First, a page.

The world’s biggest banks had been steeling themselves for months before the US Department of Justice’s rulings on manipulation in the foreign exchange markets. Last week’s announcement was, if anything, less tough than expected; ￡3.7 billion (US$5.5 billion) in fines were levied on top of those announced last autumn, to bring the grand total to an astounding ￡6.3 billion. Crucially, the banks also admitted that what they had done was criminal.
US Attorney General Loretta Lynch declared that foreign exchange traders had exhibited “breathtaking flagrancy” in setting up a group they called “the cartel” to manipulate the market between 2007 and the end of 2013. The fine was “commensurate with the pervasive harm done. And it should deter competitors in the future from chasing profits without regard to fairness, to the law, or to the public welfare,” she said.
Put bluntly, the world’s most prestigious banks had brazenly and systematically ripped off their clients. It was the crime of the decade. Yet the markets had been expecting worse. Only a month ago, Deutsche Bank had paid a record ￡1.6 billion fine for manipulating and rigging prices in the currency and money markets. If this was the benchmark, thought the markets, the fines for other banks would be higher. As it was, ￡3.7 billion seemed almost modest and the share prices of Barclays, RBS, Citigroup and JPMorgan rose sharply in relief.
The hope in the banking world is that the worst may be over. The combination of modestly increased regulation, stronger internal compliance and clawing back pay and bonuses if there has been malpractice — together with genuine determination at board level to root out criminal practice in dealing rooms — should begin to make a difference.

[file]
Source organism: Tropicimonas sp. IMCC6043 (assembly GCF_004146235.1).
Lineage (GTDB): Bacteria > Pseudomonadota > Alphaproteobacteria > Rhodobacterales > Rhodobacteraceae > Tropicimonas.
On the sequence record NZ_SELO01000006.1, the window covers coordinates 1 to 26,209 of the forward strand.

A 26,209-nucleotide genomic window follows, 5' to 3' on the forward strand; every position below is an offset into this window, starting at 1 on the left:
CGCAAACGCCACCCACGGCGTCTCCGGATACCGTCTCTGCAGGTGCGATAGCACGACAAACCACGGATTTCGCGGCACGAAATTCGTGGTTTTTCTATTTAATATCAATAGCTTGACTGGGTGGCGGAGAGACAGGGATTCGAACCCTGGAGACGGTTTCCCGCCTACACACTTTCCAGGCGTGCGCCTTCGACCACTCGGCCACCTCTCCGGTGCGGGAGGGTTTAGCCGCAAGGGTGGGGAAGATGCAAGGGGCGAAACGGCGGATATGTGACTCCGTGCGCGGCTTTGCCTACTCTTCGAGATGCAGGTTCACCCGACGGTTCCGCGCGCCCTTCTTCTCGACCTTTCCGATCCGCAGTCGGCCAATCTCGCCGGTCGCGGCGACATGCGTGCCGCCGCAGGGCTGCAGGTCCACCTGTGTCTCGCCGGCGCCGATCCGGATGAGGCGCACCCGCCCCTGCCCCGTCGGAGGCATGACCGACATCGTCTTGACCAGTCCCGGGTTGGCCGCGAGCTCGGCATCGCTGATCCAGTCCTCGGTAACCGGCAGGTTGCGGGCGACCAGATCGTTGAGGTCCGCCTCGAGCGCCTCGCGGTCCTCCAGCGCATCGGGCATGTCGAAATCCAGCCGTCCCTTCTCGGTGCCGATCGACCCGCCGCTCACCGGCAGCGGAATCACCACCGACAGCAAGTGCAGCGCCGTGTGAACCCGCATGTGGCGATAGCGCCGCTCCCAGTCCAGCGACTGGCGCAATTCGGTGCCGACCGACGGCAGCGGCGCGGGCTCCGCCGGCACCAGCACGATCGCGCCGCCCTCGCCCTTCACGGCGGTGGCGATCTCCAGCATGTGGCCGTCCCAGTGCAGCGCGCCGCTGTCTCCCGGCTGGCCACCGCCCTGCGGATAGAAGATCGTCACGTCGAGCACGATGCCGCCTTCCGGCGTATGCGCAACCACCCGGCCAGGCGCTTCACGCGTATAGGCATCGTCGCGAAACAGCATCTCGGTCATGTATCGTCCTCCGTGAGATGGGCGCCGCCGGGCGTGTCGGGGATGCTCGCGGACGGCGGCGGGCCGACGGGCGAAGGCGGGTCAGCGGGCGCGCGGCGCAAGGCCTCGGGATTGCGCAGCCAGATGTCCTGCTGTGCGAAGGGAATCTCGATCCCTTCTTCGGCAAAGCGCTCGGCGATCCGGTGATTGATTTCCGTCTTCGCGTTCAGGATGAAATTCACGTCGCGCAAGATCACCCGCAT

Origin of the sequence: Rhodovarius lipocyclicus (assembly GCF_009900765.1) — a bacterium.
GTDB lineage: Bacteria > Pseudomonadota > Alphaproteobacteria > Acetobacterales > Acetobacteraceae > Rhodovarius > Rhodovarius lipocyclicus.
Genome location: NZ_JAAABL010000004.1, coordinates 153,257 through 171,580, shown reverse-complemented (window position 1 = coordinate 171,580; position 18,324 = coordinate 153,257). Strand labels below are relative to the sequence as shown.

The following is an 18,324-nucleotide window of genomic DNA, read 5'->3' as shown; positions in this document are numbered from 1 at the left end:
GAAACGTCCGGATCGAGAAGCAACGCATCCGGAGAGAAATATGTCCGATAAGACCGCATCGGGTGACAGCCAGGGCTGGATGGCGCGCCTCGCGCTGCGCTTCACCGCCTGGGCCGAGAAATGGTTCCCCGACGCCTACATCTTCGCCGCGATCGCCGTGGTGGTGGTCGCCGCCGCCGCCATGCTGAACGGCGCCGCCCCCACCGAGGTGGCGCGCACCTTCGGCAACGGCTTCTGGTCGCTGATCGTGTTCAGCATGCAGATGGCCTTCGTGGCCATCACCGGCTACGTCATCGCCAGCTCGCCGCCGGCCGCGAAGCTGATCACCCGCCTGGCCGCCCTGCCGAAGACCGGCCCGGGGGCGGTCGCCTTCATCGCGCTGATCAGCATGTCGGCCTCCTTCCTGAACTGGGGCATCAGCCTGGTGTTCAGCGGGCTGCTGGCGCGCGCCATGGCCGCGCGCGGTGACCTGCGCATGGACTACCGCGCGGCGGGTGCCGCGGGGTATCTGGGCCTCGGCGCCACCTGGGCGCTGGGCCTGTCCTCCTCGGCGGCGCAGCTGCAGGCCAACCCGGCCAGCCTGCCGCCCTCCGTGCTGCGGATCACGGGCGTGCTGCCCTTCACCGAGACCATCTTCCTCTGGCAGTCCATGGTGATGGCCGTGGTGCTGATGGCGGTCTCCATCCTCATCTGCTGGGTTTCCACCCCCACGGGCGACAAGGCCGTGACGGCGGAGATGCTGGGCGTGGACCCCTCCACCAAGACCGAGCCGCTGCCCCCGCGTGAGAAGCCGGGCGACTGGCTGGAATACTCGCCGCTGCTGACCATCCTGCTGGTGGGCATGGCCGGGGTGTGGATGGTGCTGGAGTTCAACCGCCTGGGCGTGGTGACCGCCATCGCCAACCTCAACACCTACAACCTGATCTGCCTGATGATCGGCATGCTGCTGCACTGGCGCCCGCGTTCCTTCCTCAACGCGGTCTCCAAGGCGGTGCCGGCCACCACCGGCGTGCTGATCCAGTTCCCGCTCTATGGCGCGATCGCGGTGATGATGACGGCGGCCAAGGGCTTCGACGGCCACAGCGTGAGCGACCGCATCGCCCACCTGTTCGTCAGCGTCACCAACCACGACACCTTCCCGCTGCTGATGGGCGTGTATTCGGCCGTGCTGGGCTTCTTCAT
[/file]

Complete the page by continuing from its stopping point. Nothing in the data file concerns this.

Yet will it be enough? Our grandparents, less in hock to today’s ruling doctrines — that markets can be presumed to be infallible and egoism is always beneficial — were wiser about how to organize markets than today’s economists and regulators. It is striking, despite record fines and the sacking of the Bank of England’s head of foreign exchange operations, who knew about the collusion but never drew it to the authority’s attention (on the grounds that whistle-blowing was not part of his duties), that the British approach is still softly, softly.
Bank of England Deputy Governor Minouche Shafik expressed her horror at the casual “misconduct” among traders and the language they used to justify what they did in a speech to the London School of Economics last autumn. (Shafik is in charge of the fair and effective market review that will propose changes to the foreign exchange markets.) She conceded that no one can talk any more of a few bad apples — the barrel is rotten.
However, while recognizing that deep change was necessary, her proposed areas for potential remedial action are largely technical. Tonally, her comments reminded me of the infamous Bischoff report into the banking system in 2008-2009, which, despite the narrowly averted banking collapse, recommended as little as possible should be done to reform the City.
In fairness, Shafik spoke before last week’s admissions of criminality. The US Department of Justice has raised the stakes. What everyone has to confront is that the banks have been party to an organized, global criminal conspiracy to defraud their clients. Traders colluded in secret online chatrooms to time the buying and selling of huge amounts of foreign currency to benefit each other.